A couple times I'd forget she's waiting and she'd be impatient and go down reluctantly...and I'd feel so bad when I realized later on
because of her weakened state, she had a fungal infection on her tummy 2 months ago that must have been uncomfortable. We treated her with miconazole shampoo and sporanox, and her tummy went back to fluffy yeast-free
there were some days when I see her move a little slower, more gingerly, and just looks relieved to be lying down. and it's as if she's telling me she's slowing down, she's not feeling the spring in her youth anymore, that she just wants to curl up and take it easy today...
and oh, I'd feel something clench up inside me. Am I losing time with her? am I losing her? please Snowy, hang in there. and every time she bounced back. sometimes a slow recovery...but she always came back and in just a few days she'd be standing on the coroplast again. eating hay standing up with 1 paw hooked on the hay rack...
then on Sunday, she didn't. she didn't want to eat, drink, move. I put her favourite hay under her nose and everyone was eating it except her.
Before that she had always been perky and interactive, standing up on the coroplast for breakfast. but that morning she looked in pain, and did not want to move from her bed. I put the pellets under her nose, but she barely nibbled it. She no longer likes her water, and she was a big drinker. I fed her critical care throughout the day, gave her twice the dosage of metacam, put hay under her nose...but she looked miserable. When I put her back in the cage, she would stand on all fours, as if it hurt even to lie down...when she eventually lies die, she is very still. I booked her a vet today and he says she's very bloated, and upon the xray we found that almost 90% of her stomach was filled with gas. Her gut had stopped working (or perhaps it was a gut torsion) and the gas had built up inside her...he explained to me that the gas will press against her vena cava, suppressing blood to the heart and causing hypotension, and it will also push up against her diaphragm, so that she'll have difficulties breathing. She would eventually go into shock, or die from asphyxiation. She got painkillers and sub-cutaneous fluids/meds, and he told me to transfer her to a 24 hour clinic for IV fluids and intensive care.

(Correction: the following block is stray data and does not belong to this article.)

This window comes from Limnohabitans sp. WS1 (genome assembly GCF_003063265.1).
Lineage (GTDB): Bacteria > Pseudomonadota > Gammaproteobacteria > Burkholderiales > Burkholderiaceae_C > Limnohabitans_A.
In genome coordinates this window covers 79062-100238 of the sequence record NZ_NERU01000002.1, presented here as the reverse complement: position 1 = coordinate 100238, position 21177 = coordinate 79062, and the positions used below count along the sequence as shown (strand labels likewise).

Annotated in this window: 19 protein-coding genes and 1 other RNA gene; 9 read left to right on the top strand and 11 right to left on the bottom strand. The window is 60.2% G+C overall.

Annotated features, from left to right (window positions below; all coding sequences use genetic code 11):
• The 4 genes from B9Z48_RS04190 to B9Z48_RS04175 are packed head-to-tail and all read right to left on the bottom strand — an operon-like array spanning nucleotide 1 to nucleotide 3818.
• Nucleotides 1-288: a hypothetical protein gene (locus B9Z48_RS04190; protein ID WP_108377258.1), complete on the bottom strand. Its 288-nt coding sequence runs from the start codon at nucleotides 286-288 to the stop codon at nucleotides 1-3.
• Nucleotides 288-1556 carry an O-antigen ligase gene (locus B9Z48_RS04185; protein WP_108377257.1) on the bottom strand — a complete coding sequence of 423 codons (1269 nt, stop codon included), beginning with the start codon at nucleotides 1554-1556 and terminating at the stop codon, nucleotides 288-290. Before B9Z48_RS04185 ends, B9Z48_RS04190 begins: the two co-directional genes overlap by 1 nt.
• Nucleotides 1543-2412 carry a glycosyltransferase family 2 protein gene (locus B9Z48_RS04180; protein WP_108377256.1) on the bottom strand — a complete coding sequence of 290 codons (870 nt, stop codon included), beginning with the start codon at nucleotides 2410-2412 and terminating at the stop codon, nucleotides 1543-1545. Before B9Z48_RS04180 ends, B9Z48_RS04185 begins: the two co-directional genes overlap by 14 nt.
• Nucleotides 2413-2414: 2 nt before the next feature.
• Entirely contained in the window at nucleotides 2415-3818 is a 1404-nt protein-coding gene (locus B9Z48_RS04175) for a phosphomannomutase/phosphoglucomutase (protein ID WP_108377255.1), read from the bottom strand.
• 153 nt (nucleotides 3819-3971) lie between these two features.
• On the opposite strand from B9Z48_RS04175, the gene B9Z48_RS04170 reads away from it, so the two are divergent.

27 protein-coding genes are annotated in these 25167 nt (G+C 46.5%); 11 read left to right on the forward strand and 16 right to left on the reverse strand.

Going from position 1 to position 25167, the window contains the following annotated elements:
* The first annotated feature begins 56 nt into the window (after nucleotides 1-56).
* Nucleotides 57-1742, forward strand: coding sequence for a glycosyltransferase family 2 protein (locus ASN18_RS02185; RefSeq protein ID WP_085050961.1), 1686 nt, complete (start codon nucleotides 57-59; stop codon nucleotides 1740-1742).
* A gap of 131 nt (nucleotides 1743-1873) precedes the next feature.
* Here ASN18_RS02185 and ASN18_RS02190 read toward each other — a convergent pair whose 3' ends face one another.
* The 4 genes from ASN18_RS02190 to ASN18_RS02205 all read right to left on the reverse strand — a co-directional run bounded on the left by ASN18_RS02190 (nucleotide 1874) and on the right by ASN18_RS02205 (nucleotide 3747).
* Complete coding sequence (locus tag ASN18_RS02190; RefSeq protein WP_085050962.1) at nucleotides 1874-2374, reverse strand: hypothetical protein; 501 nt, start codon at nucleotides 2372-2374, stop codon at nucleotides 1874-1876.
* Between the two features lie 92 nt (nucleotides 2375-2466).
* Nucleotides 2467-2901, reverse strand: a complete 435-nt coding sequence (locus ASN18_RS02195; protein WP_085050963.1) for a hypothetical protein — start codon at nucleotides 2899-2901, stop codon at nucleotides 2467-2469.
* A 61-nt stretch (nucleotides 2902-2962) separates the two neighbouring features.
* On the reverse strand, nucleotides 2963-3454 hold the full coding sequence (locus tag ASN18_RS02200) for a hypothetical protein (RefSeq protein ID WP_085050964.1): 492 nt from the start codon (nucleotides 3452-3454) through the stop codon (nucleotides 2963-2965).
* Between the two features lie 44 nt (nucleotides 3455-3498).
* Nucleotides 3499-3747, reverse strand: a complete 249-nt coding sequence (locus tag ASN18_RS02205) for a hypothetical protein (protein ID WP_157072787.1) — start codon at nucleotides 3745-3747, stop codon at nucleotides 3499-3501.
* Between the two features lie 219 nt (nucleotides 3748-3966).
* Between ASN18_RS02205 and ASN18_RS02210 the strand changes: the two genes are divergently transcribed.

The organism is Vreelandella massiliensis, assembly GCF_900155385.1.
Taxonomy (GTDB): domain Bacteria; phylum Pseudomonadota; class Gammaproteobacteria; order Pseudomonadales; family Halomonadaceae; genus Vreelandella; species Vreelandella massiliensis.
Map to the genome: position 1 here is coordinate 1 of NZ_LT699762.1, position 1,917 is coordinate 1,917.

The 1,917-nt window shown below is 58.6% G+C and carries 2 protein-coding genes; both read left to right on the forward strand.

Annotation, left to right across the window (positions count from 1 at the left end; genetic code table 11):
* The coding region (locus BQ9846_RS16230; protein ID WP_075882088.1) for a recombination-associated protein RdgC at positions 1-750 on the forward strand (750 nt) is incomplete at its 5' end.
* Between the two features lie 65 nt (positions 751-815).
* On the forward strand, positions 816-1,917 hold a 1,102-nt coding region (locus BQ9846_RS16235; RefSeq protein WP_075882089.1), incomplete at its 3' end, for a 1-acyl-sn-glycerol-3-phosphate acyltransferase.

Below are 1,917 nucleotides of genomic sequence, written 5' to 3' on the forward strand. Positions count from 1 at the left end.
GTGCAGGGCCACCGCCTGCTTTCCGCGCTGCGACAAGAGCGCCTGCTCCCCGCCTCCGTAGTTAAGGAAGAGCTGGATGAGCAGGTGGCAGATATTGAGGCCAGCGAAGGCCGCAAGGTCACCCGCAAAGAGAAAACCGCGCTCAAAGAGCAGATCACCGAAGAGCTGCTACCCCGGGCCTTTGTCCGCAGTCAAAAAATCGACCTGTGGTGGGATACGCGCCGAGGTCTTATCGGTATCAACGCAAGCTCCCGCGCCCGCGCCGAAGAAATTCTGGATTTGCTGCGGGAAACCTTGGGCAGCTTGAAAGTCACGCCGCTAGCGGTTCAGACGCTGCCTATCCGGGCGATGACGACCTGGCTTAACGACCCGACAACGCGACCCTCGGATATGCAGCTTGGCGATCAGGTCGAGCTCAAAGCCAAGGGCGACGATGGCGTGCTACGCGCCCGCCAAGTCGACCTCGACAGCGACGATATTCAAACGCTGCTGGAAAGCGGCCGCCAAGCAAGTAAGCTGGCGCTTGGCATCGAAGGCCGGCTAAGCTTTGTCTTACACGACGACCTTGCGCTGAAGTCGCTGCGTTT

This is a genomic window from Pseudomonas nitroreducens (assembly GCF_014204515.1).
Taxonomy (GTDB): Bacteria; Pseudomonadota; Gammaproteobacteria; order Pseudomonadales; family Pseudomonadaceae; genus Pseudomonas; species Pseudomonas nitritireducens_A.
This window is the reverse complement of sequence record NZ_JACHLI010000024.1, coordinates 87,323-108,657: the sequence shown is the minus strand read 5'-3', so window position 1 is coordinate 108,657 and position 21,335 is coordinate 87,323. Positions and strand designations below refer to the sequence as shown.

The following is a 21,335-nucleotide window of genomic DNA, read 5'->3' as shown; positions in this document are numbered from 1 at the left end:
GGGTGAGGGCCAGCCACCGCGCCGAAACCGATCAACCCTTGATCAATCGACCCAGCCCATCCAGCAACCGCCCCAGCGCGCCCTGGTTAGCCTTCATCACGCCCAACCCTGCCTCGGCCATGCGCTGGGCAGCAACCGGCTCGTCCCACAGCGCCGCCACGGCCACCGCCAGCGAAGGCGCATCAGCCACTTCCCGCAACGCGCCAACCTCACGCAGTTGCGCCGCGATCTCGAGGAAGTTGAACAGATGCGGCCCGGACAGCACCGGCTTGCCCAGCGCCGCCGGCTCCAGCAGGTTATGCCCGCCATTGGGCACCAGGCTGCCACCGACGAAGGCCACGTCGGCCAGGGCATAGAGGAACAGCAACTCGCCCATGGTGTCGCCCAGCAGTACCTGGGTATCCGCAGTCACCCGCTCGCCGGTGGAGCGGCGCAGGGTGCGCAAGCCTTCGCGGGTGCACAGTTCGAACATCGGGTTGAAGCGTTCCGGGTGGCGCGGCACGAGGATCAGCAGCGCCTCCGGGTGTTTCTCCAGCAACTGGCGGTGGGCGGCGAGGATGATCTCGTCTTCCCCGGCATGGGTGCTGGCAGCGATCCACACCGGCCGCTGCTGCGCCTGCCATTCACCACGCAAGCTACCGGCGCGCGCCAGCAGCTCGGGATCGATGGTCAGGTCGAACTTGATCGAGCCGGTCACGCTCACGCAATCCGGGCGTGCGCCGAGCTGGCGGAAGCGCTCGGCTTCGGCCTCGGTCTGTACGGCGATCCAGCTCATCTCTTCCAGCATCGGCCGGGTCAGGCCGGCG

I booked the 24 hour clinic, and half way to the train station, I remembered PJ, when he had his bacterial infection and came down with severe diarrhoea. He was always robust, and still young. The vet told me he had a 50/50 survival chance, and kept him there overnight. The next day I had a chem exam, after I came out I called them and was told he died in the night.
Snowy's chance is a hell of a lot worse than 50/50...If I put Snowy there, she'll be lonely and scared and cold and in a lot of pain...and I don't want to get a call the next morning telling me she gave out in the night, alone. So I went back to the vet and asked him for his honest opinion on her prognosis, and he says intensive care will only prolong her life a little, but the chances of successfully passing out all that gas inside her, and getting her gut working again...is close to 1%. After all, she's 8 years old.
So I put her to sleep today, and I learned that sometimes a painful decision, and the right decision, are the same. Prior to this, I've lost 4 pigs: Puffy, Cotton, Shylie, and PJ. Out of them, Puffy was the first and only one I euthanized, and I remember that time was not a choice. I remember going to the clinic prepared to do surgery, anything to save him, until the vet told me it wasn't an option. He was bleeding from the anus, had a kidney stone lodged in a duct, his kidney swelled to twice its size, he could not urinate for 24 hours, toxins were building up inside him, he was anaemic and if he had surgery he would bleed to death. So that was cruel, and I didn't have a choice. Yet this time, I had one, and I'd like to tell myself that I made the right choice, because that is all that matters right now.
Sometimes I look at the way she sleeps...and I smile because I see she's happy and content. and that was the beauty of her life, she never asked for anything extravagant, because she didn't need it. She absorbed the simple pleasures of life, and she lived every day with grace, and gentle dignity.
and I tell myself she is a wonderful thing in my life because I could always count on her machine-gun-drinking-sounds, her nappy poses, her pristinely white fluff, he BIG floppy ears that goes galoopabop! when she shakes them...
so I don't know which breaks my heart more. losing a guinea pig at a premature age like Puffy, Cotton, PJ (1.5, 0.5, 3 years old) or a pig that lived a full life like Shylie (6 years old) and Snowy (8 years old). I mean, we all want our pigs to live a long, long life, so we can spend more time with them, isn't that better than having them die suddenly at a young age? But that's the thing about pain, it's never any less either way...she gave me all these years of love and joy, and I feel so fortunate she lived so long. If anything...it just makes it even harder to say goodbye :'(
she was...the brightest thing in the whole room...
I miss you Snowy